Unit 5: Quadratic Functions and Modeling

HSF-IF.B. Interpret functions that arise in applications in terms of a context.
F.IF.4.2. Ability to connect experiences with linear and exponential functions from Unit 2 of this course to quadratic, square root, cube root, absolute value, step and piecewise defined models.
Introduction to FunctionsA function is a rule that is performed on a number, called an input, to produce a result called an output. The rule consists of one or more mathematical operations that are performed on the input. An example of a function is y = 2x + 3, where x is the input and y is the output. The operations of multiplication and addition are performed on the input, x, to produce the output, y. By substituting a number for x, an output can be determined. Read more...iWorksheets :7Study Guides :1
FunctionsFreeA function is a rule that is performed on a number, called an input, to produce a result called an output. The rule consists of one or more mathematical operations that are performed on the input. An example of a function is y = 2x + 3, where x is the input and y is the output. The operations of multiplication and addition are performed on the input, x, to produce the output, y. By substituting a number for x, an output can be determined. Read more...iWorksheets :5Study Guides :1
F.IF.4.3. Ability to connect appropriate function to context.
Introduction to FunctionsA function is a rule that is performed on a number, called an input, to produce a result called an output. The rule consists of one or more mathematical operations that are performed on the input. An example of a function is y = 2x + 3, where x is the input and y is the output. The operations of multiplication and addition are performed on the input, x, to produce the output, y. By substituting a number for x, an output can be determined. Read more...iWorksheets :7Study Guides :1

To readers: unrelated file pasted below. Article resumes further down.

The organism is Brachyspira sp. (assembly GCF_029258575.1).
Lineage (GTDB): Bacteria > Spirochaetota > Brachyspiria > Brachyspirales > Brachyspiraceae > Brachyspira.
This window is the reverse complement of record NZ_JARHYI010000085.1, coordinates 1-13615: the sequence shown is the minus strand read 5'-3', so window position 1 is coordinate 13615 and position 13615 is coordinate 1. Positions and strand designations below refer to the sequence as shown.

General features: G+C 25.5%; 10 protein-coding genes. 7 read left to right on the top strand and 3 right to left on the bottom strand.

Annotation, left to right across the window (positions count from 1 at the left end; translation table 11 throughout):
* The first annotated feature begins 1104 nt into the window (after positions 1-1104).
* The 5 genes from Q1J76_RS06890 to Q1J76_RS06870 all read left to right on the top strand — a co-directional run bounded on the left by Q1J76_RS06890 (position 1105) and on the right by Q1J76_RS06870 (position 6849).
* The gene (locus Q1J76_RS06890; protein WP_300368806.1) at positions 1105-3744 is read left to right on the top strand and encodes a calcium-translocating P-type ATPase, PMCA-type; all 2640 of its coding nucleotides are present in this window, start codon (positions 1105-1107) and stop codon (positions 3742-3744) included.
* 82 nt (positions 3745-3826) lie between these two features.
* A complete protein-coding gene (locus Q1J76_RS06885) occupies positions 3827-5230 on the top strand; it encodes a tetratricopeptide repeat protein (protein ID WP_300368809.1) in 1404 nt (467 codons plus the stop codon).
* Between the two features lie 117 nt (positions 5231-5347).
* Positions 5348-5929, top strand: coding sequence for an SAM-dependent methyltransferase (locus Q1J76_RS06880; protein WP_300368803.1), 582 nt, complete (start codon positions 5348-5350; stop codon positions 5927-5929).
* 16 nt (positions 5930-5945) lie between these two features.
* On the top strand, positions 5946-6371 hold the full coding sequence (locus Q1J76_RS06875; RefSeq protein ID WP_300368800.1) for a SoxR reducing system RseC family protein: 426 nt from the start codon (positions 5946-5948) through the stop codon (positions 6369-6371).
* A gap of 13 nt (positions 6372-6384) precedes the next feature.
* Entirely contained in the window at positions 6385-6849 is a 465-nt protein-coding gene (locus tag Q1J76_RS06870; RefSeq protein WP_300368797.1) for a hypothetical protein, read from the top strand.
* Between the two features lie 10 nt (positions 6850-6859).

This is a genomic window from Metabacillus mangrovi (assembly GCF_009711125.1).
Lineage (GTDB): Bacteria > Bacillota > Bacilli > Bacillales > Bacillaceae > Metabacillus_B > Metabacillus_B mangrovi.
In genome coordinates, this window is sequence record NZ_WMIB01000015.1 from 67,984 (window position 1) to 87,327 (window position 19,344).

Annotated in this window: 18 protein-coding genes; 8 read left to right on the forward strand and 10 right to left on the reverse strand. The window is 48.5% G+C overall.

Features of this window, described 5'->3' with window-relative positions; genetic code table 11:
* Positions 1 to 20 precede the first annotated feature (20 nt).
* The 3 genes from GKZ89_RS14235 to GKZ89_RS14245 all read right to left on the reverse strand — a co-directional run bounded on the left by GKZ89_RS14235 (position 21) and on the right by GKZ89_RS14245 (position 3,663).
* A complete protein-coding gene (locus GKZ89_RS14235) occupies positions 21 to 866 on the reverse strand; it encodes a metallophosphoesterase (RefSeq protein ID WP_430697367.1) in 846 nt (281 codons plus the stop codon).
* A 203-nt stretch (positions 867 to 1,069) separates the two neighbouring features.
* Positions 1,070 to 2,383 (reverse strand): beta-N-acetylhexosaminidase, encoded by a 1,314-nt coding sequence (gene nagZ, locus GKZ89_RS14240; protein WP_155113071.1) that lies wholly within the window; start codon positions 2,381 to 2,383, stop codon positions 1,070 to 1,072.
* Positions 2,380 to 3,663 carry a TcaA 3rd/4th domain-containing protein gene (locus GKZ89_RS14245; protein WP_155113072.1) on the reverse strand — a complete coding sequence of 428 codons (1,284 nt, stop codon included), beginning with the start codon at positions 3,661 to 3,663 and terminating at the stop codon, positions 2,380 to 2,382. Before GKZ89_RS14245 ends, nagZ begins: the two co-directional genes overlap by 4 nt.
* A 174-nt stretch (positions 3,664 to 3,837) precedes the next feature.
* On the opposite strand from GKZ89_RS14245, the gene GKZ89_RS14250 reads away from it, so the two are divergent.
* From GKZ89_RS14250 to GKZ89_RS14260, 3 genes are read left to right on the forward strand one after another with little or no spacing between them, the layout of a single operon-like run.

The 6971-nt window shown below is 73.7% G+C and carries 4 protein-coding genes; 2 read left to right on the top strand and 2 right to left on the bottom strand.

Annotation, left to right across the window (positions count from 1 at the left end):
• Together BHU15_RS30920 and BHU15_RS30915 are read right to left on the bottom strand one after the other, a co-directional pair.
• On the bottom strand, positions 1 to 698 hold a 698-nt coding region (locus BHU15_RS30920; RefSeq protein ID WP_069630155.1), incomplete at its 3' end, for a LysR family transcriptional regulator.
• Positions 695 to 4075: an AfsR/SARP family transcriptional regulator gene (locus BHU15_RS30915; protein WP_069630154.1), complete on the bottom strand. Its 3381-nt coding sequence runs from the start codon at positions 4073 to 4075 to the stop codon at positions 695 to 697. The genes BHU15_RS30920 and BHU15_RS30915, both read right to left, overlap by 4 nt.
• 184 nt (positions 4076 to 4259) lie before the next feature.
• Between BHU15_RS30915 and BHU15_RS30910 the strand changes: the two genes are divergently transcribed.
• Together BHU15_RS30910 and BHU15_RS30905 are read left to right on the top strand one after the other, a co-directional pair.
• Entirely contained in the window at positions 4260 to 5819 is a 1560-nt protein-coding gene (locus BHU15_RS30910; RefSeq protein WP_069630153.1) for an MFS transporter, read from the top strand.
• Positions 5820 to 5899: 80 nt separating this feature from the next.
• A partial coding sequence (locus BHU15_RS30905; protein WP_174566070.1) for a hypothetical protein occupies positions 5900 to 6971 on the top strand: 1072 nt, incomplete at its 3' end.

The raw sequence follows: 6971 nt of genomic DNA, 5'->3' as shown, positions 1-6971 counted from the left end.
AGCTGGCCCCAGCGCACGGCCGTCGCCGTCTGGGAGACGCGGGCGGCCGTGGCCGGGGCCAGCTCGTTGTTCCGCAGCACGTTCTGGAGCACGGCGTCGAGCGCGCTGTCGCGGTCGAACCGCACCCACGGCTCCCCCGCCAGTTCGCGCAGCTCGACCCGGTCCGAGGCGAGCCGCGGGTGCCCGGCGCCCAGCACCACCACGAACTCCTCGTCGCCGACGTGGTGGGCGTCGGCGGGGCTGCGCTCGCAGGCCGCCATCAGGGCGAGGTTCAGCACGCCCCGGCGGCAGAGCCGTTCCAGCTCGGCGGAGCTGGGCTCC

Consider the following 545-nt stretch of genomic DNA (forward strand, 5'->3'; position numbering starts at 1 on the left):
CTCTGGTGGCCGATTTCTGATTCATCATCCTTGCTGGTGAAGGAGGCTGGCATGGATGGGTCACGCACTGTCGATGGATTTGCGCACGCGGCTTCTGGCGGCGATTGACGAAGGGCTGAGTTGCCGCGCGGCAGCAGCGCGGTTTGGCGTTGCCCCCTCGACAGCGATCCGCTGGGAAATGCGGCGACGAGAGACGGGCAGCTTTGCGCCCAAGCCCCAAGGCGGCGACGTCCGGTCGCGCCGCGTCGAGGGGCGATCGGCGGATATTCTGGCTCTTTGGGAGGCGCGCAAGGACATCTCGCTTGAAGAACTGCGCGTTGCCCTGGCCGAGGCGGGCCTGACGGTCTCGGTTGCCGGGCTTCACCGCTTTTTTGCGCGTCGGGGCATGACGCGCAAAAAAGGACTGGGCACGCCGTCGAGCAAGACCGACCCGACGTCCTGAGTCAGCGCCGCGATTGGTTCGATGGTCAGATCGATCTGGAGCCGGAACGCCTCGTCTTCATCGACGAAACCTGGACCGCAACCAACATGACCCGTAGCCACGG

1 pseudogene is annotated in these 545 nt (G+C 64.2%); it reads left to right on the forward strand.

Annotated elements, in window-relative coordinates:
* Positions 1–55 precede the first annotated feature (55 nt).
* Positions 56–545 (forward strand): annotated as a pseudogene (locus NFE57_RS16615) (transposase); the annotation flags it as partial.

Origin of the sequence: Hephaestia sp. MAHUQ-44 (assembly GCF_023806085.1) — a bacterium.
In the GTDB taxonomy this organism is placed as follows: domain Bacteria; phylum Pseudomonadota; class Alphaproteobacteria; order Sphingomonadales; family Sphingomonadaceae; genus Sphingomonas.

F.IF.5.3. Ability to connect experiences with linear and exponential functions from Unit 2 of this course to quadratic, square root, cube root, absolute value, step and piecewise defined models.
Introduction to FunctionsA function is a rule that is performed on a number, called an input, to produce a result called an output. The rule consists of one or more mathematical operations that are performed on the input. An example of a function is y = 2x + 3, where x is the input and y is the output. The operations of multiplication and addition are performed on the input, x, to produce the output, y. By substituting a number for x, an output can be determined. Read more...iWorksheets :7Study Guides :1
FunctionsFreeA function is a rule that is performed on a number, called an input, to produce a result called an output. The rule consists of one or more mathematical operations that are performed on the input. An example of a function is y = 2x + 3, where x is the input and y is the output. The operations of multiplication and addition are performed on the input, x, to produce the output, y. By substituting a number for x, an output can be determined. Read more...iWorksheets :5Study Guides :1
F.IF.6.2. Knowledge that the rate of change of a function can be positive, negative, zero or can have no change.